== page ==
45. This requirement is because mutual recognition orders are completely new, and freezing orders will be unfamiliar to those issuing and receiving them in terms of format, conditions and procedural requirements. Transmission via the central authority will enable the orders to be checked and monitored, to ensure that they comply with the requirements of the FD, and to ensure that they are responded to by the overseas authority in the appropriate manner. Under the terms of the FD the UK is allowed to require transmission via the central authority.
46. The clause provides that freezing orders must be accompanied by a certificate, and lists requirements relating to the certificate. This is in accordance with Article 9 of the FD. Subsection (3) requires the judicial authority to send the order to the Secretary of State within 14 days of being made. Whilst we expect that such orders will be transmitted without delay, the time limit has been included to ensure that they are not held up for lengthy periods.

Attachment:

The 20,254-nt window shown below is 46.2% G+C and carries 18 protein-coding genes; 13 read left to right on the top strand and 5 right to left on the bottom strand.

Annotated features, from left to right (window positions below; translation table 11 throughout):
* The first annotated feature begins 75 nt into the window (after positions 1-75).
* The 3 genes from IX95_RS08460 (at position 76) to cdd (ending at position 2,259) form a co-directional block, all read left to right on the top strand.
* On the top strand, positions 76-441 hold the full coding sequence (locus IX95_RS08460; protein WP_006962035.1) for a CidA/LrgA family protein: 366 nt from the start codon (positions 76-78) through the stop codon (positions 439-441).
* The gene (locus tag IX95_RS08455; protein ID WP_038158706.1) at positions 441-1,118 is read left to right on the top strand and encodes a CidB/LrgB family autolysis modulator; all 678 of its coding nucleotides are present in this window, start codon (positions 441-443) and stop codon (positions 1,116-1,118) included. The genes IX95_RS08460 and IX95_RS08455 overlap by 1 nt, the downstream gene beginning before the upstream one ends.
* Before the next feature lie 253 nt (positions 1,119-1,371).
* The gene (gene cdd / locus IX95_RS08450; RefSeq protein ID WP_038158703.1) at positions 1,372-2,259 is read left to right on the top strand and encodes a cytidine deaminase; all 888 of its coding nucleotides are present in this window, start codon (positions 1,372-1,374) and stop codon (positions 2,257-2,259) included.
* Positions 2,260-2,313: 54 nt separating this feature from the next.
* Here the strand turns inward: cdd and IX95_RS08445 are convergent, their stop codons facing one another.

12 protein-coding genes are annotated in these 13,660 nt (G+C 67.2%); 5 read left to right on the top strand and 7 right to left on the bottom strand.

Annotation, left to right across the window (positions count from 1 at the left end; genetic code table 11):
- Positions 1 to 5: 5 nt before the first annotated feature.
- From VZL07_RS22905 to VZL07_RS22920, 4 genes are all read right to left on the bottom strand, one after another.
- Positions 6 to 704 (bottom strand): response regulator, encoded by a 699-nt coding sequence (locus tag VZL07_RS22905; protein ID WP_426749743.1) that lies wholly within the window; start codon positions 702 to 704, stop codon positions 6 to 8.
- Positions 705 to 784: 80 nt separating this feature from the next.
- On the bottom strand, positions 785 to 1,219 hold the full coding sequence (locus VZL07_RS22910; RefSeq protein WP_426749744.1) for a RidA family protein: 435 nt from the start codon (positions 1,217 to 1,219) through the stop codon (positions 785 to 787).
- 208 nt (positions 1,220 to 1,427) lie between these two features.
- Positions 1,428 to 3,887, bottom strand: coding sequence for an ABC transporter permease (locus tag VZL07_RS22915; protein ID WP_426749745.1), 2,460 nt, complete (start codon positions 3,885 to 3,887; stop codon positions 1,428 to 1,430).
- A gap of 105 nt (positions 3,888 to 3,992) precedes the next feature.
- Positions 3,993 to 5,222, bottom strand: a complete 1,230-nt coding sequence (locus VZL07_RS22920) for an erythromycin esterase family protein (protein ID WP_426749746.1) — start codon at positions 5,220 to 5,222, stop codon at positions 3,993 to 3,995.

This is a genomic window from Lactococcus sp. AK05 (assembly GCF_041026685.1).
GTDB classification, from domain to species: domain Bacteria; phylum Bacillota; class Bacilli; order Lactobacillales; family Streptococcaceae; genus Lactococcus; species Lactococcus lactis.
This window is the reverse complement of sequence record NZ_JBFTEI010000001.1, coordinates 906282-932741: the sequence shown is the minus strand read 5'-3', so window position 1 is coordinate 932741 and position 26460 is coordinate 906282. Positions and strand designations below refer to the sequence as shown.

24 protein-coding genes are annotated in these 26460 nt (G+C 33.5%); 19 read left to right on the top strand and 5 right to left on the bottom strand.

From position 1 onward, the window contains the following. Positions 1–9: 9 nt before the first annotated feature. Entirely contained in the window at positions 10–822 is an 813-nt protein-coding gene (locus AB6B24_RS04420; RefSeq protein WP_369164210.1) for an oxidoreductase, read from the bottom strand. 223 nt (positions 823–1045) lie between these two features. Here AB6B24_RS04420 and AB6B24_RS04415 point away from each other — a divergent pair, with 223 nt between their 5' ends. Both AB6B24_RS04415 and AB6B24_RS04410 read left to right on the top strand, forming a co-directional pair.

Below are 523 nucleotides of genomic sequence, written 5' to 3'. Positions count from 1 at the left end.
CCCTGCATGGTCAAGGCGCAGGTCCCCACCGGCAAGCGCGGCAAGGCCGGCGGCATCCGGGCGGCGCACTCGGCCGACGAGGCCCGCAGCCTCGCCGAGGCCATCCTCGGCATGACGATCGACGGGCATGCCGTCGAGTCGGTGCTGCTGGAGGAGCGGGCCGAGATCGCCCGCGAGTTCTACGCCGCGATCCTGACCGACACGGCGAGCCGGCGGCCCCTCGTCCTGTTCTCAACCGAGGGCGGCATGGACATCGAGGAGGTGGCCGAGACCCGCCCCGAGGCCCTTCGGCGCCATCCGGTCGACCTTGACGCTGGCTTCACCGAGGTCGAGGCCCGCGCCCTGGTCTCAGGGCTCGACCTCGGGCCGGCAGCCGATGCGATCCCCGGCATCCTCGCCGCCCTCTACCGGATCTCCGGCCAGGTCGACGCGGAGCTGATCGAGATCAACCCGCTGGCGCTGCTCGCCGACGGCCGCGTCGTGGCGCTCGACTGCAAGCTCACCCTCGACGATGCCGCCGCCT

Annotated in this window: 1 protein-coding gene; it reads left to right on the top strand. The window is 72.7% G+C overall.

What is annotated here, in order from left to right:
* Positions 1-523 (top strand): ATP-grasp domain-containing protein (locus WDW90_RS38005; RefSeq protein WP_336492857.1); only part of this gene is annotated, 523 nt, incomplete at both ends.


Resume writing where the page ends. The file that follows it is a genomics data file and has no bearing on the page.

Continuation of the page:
Clause 12: Variation or revocation of freezing orders
47. This clause provides that a judicial authority which makes a freezing order under clause 10 may vary or revoke it on application by the persons mentioned in this clause.
Clause 13: Requests for assistance from overseas authorities
48. This clause deals with handling incoming requests for assistance with obtaining evidence located in the UK.
49. Subsection (1) provides that, if the conditions set out in clause 14 are satisfied, arrangements may be made for evidence to be obtained, or for an application for a warrant to be made in response to a request for assistance.